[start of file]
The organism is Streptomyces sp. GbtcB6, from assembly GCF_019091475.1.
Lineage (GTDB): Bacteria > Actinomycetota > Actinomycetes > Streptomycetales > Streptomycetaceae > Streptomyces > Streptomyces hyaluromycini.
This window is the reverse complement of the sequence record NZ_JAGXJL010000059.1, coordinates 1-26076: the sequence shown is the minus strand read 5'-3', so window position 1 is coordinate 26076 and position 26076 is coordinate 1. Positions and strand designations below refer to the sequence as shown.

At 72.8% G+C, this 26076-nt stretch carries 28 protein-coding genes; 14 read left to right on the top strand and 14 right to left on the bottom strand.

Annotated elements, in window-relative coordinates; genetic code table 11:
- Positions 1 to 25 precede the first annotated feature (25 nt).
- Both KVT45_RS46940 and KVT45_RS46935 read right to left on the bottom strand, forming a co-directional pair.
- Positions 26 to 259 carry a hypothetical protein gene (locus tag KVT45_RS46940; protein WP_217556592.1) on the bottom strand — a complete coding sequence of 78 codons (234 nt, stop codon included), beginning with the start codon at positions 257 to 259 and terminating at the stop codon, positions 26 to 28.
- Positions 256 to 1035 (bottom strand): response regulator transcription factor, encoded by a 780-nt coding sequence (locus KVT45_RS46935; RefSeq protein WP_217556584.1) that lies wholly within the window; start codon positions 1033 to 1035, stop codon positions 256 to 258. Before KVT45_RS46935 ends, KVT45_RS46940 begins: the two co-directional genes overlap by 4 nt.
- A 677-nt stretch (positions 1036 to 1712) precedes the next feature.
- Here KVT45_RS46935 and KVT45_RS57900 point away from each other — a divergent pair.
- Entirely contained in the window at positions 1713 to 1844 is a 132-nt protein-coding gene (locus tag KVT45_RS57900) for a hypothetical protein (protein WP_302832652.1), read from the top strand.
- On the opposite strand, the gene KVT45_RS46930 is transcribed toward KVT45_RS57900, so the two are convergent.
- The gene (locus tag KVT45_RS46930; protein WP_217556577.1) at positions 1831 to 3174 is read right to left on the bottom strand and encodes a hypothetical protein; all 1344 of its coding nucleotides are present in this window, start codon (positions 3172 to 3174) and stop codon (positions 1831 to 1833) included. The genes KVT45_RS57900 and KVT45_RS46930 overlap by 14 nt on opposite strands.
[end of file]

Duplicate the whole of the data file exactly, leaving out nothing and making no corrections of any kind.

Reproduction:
The organism is Streptomyces sp. GbtcB6, from assembly GCF_019091475.1.
Lineage (GTDB): Bacteria > Actinomycetota > Actinomycetes > Streptomycetales > Streptomycetaceae > Streptomyces > Streptomyces hyaluromycini.
This window is the reverse complement of the sequence record NZ_JAGXJL010000059.1, coordinates 1-26076: the sequence shown is the minus strand read 5'-3', so window position 1 is coordinate 26076 and position 26076 is coordinate 1. Positions and strand designations below refer to the sequence as shown.

At 72.8% G+C, this 26076-nt stretch carries 28 protein-coding genes; 14 read left to right on the top strand and 14 right to left on the bottom strand.

Annotated elements, in window-relative coordinates; genetic code table 11:
- Positions 1 to 25 precede the first annotated feature (25 nt).
- Both KVT45_RS46940 and KVT45_RS46935 read right to left on the bottom strand, forming a co-directional pair.
- Positions 26 to 259 carry a hypothetical protein gene (locus tag KVT45_RS46940; protein WP_217556592.1) on the bottom strand — a complete coding sequence of 78 codons (234 nt, stop codon included), beginning with the start codon at positions 257 to 259 and terminating at the stop codon, positions 26 to 28.
- Positions 256 to 1035 (bottom strand): response regulator transcription factor, encoded by a 780-nt coding sequence (locus KVT45_RS46935; RefSeq protein WP_217556584.1) that lies wholly within the window; start codon positions 1033 to 1035, stop codon positions 256 to 258. Before KVT45_RS46935 ends, KVT45_RS46940 begins: the two co-directional genes overlap by 4 nt.
- A 677-nt stretch (positions 1036 to 1712) precedes the next feature.
- Here KVT45_RS46935 and KVT45_RS57900 point away from each other — a divergent pair.
- Entirely contained in the window at positions 1713 to 1844 is a 132-nt protein-coding gene (locus tag KVT45_RS57900) for a hypothetical protein (protein WP_302832652.1), read from the top strand.
- On the opposite strand, the gene KVT45_RS46930 is transcribed toward KVT45_RS57900, so the two are convergent.
- The gene (locus tag KVT45_RS46930; protein WP_217556577.1) at positions 1831 to 3174 is read right to left on the bottom strand and encodes a hypothetical protein; all 1344 of its coding nucleotides are present in this window, start codon (positions 3172 to 3174) and stop codon (positions 1831 to 1833) included. The genes KVT45_RS57900 and KVT45_RS46930 overlap by 14 nt on opposite strands.